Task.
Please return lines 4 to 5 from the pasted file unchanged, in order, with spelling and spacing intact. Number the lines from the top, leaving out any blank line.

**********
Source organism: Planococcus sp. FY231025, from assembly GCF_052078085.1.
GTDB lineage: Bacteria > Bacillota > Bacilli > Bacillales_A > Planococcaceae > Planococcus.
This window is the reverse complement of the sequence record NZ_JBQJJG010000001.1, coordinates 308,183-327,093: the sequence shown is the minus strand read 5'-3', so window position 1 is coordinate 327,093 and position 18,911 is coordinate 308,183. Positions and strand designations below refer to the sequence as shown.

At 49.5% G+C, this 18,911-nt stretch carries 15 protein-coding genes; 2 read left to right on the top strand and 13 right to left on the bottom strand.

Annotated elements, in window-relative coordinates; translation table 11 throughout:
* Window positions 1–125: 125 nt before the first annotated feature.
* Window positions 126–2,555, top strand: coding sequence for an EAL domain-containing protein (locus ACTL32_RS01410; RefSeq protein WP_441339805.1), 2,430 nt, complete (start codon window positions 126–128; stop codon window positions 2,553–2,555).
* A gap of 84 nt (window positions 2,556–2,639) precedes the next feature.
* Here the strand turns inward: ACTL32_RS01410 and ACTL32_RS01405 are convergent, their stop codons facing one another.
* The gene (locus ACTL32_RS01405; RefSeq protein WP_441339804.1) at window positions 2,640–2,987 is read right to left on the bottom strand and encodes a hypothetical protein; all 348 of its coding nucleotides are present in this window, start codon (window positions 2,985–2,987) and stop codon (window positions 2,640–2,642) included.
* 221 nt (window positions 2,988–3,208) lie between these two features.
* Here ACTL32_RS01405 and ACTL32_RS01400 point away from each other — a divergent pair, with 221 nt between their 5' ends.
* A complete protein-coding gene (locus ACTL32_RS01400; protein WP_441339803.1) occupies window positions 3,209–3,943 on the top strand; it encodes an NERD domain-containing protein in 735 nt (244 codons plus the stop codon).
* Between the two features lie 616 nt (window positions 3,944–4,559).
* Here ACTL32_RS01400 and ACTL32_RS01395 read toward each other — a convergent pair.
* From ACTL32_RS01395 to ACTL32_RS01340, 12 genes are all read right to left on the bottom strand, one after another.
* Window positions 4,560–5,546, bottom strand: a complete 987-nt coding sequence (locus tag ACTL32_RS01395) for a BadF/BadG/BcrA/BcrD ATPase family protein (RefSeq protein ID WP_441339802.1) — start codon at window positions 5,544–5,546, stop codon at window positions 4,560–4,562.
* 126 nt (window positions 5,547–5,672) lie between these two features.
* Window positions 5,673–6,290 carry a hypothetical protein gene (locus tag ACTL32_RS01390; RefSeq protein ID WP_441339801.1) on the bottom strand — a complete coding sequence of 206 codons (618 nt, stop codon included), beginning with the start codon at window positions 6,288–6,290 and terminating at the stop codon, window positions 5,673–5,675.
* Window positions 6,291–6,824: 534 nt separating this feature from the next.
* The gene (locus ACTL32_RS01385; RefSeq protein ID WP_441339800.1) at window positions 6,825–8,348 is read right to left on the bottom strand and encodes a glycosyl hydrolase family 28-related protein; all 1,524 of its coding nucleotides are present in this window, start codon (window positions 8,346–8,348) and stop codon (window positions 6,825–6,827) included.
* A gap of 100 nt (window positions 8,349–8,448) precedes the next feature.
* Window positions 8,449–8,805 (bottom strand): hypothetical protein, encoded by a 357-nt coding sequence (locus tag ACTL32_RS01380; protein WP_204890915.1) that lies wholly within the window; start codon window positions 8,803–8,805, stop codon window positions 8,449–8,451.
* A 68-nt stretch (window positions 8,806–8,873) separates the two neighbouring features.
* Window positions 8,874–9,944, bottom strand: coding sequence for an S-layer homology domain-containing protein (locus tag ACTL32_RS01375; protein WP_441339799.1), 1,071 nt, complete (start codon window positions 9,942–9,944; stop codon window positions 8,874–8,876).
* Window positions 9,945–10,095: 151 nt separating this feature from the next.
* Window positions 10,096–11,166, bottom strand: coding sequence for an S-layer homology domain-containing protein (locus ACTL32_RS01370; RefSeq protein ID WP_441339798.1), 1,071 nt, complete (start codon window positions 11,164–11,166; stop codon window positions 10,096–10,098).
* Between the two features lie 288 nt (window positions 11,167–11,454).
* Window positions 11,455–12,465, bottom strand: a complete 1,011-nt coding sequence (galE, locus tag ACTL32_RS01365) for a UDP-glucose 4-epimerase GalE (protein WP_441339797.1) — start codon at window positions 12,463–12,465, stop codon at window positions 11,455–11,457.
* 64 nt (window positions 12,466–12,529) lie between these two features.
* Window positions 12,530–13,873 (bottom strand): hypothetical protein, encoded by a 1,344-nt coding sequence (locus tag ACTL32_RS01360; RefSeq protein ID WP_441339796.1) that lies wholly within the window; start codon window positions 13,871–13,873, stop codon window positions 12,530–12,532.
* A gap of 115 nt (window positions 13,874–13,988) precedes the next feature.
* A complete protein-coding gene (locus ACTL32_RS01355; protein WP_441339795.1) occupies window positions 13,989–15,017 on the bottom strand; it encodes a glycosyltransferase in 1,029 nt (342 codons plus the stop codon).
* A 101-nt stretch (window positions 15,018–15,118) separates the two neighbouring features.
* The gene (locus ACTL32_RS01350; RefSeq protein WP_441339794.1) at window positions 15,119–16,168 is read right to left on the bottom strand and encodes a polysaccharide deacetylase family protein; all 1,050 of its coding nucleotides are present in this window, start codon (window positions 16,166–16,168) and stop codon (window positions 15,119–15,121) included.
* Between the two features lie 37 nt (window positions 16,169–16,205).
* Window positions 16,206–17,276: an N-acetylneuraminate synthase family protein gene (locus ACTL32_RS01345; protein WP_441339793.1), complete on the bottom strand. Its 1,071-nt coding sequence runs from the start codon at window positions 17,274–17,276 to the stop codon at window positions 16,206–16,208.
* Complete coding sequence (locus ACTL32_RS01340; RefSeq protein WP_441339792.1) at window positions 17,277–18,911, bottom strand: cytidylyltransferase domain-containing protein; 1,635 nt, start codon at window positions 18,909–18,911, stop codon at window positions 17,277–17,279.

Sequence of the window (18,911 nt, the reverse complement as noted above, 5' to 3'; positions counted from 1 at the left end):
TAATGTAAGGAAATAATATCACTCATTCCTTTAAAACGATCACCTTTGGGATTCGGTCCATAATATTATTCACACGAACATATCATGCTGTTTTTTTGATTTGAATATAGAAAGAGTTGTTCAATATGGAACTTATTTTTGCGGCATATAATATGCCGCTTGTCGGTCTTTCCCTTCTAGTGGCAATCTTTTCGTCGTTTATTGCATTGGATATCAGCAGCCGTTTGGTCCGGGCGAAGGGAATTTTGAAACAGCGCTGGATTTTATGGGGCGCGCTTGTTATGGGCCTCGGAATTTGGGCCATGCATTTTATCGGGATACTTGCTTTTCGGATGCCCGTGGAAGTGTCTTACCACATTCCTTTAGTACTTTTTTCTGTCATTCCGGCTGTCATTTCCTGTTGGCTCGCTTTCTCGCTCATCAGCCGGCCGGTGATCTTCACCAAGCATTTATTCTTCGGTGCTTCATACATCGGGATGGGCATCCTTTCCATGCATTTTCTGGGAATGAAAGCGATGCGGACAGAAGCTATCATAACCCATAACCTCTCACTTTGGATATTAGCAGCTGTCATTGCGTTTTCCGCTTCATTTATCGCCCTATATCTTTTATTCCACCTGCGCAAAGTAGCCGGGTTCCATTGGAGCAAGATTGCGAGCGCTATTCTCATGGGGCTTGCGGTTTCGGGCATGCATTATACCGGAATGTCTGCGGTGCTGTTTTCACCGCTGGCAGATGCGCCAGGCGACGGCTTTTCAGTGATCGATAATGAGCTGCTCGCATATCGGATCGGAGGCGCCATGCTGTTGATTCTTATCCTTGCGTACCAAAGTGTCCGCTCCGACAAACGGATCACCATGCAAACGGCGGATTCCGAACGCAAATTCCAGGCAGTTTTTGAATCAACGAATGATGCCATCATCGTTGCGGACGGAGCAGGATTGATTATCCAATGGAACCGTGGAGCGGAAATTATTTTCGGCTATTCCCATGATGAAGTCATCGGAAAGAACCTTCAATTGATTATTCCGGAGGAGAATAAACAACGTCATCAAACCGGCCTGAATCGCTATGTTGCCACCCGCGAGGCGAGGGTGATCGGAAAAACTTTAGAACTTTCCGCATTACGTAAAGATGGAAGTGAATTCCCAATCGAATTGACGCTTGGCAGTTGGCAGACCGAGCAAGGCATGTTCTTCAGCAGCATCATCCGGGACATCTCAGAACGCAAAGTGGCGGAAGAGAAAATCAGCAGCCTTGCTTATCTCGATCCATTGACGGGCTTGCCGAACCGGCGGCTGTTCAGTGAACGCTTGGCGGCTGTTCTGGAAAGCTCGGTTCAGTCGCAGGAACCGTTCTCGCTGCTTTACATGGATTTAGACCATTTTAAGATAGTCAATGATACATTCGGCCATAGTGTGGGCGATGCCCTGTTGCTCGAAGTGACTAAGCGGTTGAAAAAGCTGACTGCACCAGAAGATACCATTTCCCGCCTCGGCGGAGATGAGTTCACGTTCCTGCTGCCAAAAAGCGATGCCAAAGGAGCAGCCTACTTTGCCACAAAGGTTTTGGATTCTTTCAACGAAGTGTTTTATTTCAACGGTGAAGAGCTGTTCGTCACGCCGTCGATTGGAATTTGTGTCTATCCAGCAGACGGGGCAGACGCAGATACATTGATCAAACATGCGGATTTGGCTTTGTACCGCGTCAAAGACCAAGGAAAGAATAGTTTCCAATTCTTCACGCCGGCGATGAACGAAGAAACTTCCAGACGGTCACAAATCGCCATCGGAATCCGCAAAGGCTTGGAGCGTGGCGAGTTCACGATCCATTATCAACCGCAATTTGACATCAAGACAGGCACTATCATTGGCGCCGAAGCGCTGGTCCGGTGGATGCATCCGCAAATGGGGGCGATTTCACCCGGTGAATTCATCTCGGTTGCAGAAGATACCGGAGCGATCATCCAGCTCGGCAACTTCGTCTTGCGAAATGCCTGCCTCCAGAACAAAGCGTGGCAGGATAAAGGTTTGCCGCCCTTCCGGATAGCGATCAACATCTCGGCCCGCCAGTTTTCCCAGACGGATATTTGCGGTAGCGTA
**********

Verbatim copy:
At 49.5% G+C, this 18,911-nt stretch carries 15 protein-coding genes; 2 read left to right on the top strand and 13 right to left on the bottom strand.

Annotated elements, in window-relative coordinates; translation table 11 throughout: